Now it’s not hard to FFS in these “shoes;” as Lieberman said, it’s natural because it hurts to RFS. Yet as I began to run on pavement, I found myself overcompensating the FFS. (I only discovered this after a one mile run crippled me the next day. My gastrocnemius muscles were so tender I could barely walk.) On my next run I closed my eyes as I ran (good advice from another barefoot runner) and realized what I was doing. I was trying to stay in a plantar flexed position as I ran, overcompensating the FFS. Once I let my body tell me how to run, everything changed. And I mean everything.
In the past 6 months, I’ve progressed to 6-8 miles on pavement. The best way to describe what I feel when I run now is liberated. I feel light, my stride has shortened (a natural result of the FFS), and I often want to keep running because it feels so damn good. Yet there is also a sensory element when I run now that I did not experience when I wore shoes. I feel the ground, every bump, pebble, leaf. And there is something bordering on spiritual in this kinesthetic element; running is an experience now. Physically, my body feels different, both while running and after. I don’t hurt. My neuroma and tarsal issues are gone.
While I will never wear running shoes again, the big question professionally is would I recommend patients to do the same? Yes and no. Anyone who knows me understands I loath braces, wraps and inserts. And they understand I’d rather strengthen foot arches and ankles when treating something like plantar fasciitis (instead of taping and inserts). So I do believe that strengthening the foot musculature could help a lot of people (and for most I mean walking, not running). The problem is getting there. Most people are in such poor stages of chronic inflammation and injury that you cannot expect them to start wearing minimalist shoes to walk in all the time. But I do believe if they are helped with other exercise protocols they can get there.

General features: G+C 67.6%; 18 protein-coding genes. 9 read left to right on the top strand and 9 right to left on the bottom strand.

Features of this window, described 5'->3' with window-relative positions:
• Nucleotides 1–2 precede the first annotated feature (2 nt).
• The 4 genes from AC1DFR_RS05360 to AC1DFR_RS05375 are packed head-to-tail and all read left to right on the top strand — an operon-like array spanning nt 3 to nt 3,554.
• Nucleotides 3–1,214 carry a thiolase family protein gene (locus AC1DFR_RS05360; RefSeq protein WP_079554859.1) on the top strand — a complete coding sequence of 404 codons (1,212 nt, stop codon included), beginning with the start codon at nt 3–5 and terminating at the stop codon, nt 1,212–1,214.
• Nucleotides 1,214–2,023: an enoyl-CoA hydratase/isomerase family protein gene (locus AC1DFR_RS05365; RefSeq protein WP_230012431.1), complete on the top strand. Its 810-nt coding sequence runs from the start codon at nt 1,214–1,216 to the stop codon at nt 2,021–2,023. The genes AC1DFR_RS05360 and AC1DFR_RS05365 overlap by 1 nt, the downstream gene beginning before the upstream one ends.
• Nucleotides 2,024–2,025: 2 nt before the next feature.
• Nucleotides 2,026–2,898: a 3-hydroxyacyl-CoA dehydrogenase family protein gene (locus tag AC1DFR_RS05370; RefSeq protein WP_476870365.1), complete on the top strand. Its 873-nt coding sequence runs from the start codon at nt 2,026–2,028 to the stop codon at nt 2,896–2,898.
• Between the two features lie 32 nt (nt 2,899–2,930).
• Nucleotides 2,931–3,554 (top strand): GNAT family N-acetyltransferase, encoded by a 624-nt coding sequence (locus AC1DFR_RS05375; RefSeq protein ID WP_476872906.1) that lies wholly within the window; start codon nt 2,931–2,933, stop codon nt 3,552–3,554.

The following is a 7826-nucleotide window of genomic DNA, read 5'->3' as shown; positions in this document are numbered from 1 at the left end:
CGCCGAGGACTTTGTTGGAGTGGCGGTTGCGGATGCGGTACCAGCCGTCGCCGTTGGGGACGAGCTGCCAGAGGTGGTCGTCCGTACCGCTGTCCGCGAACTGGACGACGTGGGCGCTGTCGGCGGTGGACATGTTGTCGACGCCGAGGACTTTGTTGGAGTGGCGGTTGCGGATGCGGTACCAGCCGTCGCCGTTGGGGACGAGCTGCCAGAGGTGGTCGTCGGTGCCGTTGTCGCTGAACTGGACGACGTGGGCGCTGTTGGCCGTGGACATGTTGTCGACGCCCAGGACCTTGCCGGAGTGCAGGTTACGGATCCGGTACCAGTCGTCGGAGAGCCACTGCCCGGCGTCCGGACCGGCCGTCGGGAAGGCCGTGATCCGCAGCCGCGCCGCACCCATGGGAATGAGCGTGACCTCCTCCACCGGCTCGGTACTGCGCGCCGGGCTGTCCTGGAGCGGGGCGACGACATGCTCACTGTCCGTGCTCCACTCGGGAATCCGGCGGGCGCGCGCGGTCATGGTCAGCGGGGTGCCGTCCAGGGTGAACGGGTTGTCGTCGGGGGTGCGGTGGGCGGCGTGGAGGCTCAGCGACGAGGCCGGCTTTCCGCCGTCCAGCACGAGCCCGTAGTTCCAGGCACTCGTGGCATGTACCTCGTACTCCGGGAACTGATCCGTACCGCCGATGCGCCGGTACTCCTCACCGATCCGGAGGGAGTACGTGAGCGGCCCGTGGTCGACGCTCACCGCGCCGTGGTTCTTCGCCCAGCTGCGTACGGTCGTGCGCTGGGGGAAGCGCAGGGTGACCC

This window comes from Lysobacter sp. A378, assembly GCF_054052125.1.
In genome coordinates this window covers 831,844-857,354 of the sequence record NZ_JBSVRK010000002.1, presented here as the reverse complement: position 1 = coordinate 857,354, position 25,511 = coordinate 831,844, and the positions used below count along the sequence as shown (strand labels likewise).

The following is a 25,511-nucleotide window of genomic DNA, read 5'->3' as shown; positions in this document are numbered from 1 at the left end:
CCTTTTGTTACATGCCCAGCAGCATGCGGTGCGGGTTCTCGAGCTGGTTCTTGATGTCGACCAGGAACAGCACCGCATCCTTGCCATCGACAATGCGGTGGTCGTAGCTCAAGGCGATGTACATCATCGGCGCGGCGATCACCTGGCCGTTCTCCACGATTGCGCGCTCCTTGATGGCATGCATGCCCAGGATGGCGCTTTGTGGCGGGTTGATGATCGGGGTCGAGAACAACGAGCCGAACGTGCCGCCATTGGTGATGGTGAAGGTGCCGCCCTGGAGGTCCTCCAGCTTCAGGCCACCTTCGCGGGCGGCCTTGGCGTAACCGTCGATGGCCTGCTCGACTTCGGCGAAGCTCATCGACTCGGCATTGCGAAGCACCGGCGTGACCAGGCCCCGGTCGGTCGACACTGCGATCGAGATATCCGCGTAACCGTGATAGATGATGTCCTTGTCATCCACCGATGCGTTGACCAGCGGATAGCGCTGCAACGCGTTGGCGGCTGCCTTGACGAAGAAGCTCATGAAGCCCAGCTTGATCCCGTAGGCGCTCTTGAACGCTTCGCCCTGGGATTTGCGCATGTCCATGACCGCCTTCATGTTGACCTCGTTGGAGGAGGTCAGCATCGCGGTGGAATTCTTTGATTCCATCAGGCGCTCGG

Should every shoe runner switch to the barefoot style? While most runners have an incredible base of running years behind them, most people do not. People that run occasionally, are overweight, and have legs as thick as linebackers, probably will have a hard time acclimating to the no-shoes style. (Although I do know a few such linebackers that are running in minimalist shoes without injury.) Body type plays a large role in foot bio-mechanics and impact forces, so not everyone should run (there is nothing wrong with walking). What remains clear to me is that everyone could- and really should try – walking in minimalist shoes, and strengthen those muscles that shoes help destroy.
At a recent Sports Medicine symposium I attended in Atlanta, barefoot running came up in a discussion lecture. The speaker was a well known orthopedic surgeon from Emory Healthcare. The question was simple: “What do you think of barefoot running?” The simple answer? “We need to do more research.” While I agree with the doctor, I’m going to slip on my Vibrams and run.